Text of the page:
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Have Gun, Still Travel at Cabela's

Have Gun, Still Travel

Author: Wayne Van Zwoll

If your hunting season involves traveling by plane, follow these tips to keep the friendly skies friendly.

If you're traveling with firearms, you'll have a smoother departure (and a better chance of arriving on time) if you heed these caveats.

The threat of international terrorism is unlikely to pack its bags anytime soon. More to the point, our collective apprehension of terror is probably here for good. The generation just now taking its first trips abroad or flying off to college won't recall an airport without security screening. Young hunters won't ever carry a shotgun in a soft case aboard a Greyhound bus, as I did once to meet a distant friend for a day of waterfowling. They won't traipse through downtown Seattle with a couple of uncased rifles as I did after a marathon deal at a pawnshop.

Concern can easily become paranoia. And regulation can be as much appeasement as deterrent. Security is unlikely to ease as legislators and administrators respond to public insistence on safe travel. Travel, of course, is never really safe. If we put safety first, we'd never start an engine. But automobiles are convenient and familiar. Strictures target weapons, and guns qualify, though sporting guns are no more designed to be used as weapons than are tennis racquets or golf clubs. Domestically, guns run a couple of laps behind automobiles in causing accidental deaths. Alas, it's hard to snuff paranoia with logic. I have dutifully broken the file off my nail clipper. No doubt everyone sharing the friendly skies breathes easier.

I remove the bolt of bolt-action rifles and wrap it in a sock and stow it separately in the gun case.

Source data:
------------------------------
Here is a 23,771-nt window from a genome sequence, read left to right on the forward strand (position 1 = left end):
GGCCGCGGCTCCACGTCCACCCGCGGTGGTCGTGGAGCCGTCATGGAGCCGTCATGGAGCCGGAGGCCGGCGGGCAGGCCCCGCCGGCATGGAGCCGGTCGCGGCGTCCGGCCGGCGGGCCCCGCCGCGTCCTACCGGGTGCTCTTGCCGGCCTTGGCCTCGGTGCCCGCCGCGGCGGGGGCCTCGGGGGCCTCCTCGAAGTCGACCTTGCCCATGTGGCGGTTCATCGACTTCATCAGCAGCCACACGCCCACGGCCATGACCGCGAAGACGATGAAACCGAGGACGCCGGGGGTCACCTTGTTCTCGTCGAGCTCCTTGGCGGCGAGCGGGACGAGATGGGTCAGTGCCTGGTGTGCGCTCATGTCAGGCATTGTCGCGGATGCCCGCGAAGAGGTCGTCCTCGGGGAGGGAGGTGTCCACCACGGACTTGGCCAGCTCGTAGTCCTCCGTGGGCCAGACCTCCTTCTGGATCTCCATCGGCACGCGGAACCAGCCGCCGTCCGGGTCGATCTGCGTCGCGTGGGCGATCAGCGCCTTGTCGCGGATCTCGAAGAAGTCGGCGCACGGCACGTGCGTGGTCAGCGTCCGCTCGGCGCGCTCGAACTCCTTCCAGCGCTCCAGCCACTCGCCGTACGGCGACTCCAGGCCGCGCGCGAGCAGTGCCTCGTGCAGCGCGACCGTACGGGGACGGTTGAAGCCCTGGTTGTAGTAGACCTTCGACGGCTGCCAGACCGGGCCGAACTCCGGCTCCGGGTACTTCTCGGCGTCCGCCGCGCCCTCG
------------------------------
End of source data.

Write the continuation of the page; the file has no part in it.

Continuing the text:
If you're traveling with firearms, you'll have a smoother departure (and a better chance of arriving on time) if you heed these caveats:

1. Pack your gun in a hard, lockable case. I prefer keyed case locks or padlocks, because they're easier for security people to open, and once they're shut, you pocket the key. Take spare keys.

2. Aluminum cases are strongest. If you do use a plastic case, slip it back in its box after clearing the gun at check-in, for extra protection. Tape securely. Be sure your address is on both containers.

3. Arrive early, with the case unlocked. Be prepared to sign an "unloaded" affidavit and slip it inside the case. Be polite to everyone. Do not joke about anything related to firearms.

4. I remove the bolt of bolt-action rifles and wrap it in a sock and stow it separately in the gun case. Do not put anything in the case that can shift and mar your gun! Detached scopes should likewise wear socks.

5. Pack your ammunition separately from firearms in their original boxes or hard plastic ammo boxes. Keep it near the top of the duffel so security agents don't have to empty your clothes to find it.

6. Note the nametags of the people checking your gear. If any asks to keep a driver's license or a passport while he consults a superior, politely ask that he leave the credentials with you.

7. Be patient. Other people (including me) have had to endure pointless delays. Belligerence will get you nowhere. Remember, too, that the agents, nice or not, are merely employees.

8. If check-in is going badly for you, for whatever reason, ask to see a supervisor. Arriving early gives you time for this. Dressing well and acting civilly will help ensure you a fair hearing.

Pack your gun in a hard, lockable case.